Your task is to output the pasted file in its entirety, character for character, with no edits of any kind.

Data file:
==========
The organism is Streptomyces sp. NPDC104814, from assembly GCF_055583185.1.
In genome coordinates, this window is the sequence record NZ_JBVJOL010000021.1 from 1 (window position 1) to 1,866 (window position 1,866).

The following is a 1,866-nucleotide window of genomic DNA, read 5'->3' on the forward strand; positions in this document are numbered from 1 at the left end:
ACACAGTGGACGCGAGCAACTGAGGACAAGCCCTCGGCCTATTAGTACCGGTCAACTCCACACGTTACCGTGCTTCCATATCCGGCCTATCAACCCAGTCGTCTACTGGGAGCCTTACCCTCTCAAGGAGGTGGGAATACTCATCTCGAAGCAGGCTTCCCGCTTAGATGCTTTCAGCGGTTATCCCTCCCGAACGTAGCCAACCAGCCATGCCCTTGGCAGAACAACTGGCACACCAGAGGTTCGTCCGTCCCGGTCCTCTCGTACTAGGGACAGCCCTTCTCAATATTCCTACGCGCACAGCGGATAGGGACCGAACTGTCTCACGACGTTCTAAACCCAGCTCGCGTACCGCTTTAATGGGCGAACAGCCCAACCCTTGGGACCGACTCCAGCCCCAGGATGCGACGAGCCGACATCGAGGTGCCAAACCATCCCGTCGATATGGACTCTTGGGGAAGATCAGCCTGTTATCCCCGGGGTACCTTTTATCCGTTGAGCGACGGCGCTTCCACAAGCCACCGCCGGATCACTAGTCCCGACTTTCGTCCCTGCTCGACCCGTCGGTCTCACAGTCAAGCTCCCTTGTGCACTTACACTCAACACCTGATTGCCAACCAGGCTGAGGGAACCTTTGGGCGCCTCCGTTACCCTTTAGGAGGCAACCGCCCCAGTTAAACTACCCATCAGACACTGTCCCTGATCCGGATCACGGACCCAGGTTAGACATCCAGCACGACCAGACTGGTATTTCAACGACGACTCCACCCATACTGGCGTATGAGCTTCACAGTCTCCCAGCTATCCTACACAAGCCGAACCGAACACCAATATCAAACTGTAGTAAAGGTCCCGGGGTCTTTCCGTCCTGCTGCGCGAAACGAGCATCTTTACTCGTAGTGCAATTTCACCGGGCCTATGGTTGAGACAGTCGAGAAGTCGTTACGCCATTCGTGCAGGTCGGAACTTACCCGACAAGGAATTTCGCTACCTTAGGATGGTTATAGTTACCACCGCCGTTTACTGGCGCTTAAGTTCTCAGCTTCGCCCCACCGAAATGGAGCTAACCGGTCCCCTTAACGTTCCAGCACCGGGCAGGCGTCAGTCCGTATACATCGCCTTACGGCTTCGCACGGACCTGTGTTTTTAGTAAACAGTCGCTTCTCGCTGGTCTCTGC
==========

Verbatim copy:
The organism is Streptomyces sp. NPDC104814, from assembly GCF_055583185.1.
In genome coordinates, this window is the sequence record NZ_JBVJOL010000021.1 from 1 (window position 1) to 1,866 (window position 1,866).

The following is a 1,866-nucleotide window of genomic DNA, read 5'->3' on the forward strand; positions in this document are numbered from 1 at the left end:
ACACAGTGGACGCGAGCAACTGAGGACAAGCCCTCGGCCTATTAGTACCGGTCAACTCCACACGTTACCGTGCTTCCATATCCGGCCTATCAACCCAGTCGTCTACTGGGAGCCTTACCCTCTCAAGGAGGTGGGAATACTCATCTCGAAGCAGGCTTCCCGCTTAGATGCTTTCAGCGGTTATCCCTCCCGAACGTAGCCAACCAGCCATGCCCTTGGCAGAACAACTGGCACACCAGAGGTTCGTCCGTCCCGGTCCTCTCGTACTAGGGACAGCCCTTCTCAATATTCCTACGCGCACAGCGGATAGGGACCGAACTGTCTCACGACGTTCTAAACCCAGCTCGCGTACCGCTTTAATGGGCGAACAGCCCAACCCTTGGGACCGACTCCAGCCCCAGGATGCGACGAGCCGACATCGAGGTGCCAAACCATCCCGTCGATATGGACTCTTGGGGAAGATCAGCCTGTTATCCCCGGGGTACCTTTTATCCGTTGAGCGACGGCGCTTCCACAAGCCACCGCCGGATCACTAGTCCCGACTTTCGTCCCTGCTCGACCCGTCGGTCTCACAGTCAAGCTCCCTTGTGCACTTACACTCAACACCTGATTGCCAACCAGGCTGAGGGAACCTTTGGGCGCCTCCGTTACCCTTTAGGAGGCAACCGCCCCAGTTAAACTACCCATCAGACACTGTCCCTGATCCGGATCACGGACCCAGGTTAGACATCCAGCACGACCAGACTGGTATTTCAACGACGACTCCACCCATACTGGCGTATGAGCTTCACAGTCTCCCAGCTATCCTACACAAGCCGAACCGAACACCAATATCAAACTGTAGTAAAGGTCCCGGGGTCTTTCCGTCCTGCTGCGCGAAACGAGCATCTTTACTCGTAGTGCAATTTCACCGGGCCTATGGTTGAGACAGTCGAGAAGTCGTTACGCCATTCGTGCAGGTCGGAACTTACCCGACAAGGAATTTCGCTACCTTAGGATGGTTATAGTTACCACCGCCGTTTACTGGCGCTTAAGTTCTCAGCTTCGCCCCACCGAAATGGAGCTAACCGGTCCCCTTAACGTTCCAGCACCGGGCAGGCGTCAGTCCGTATACATCGCCTTACGGCTTCGCACGGACCTGTGTTTTTAGTAAACAGTCGCTTCTCGCTGGTCTCTGC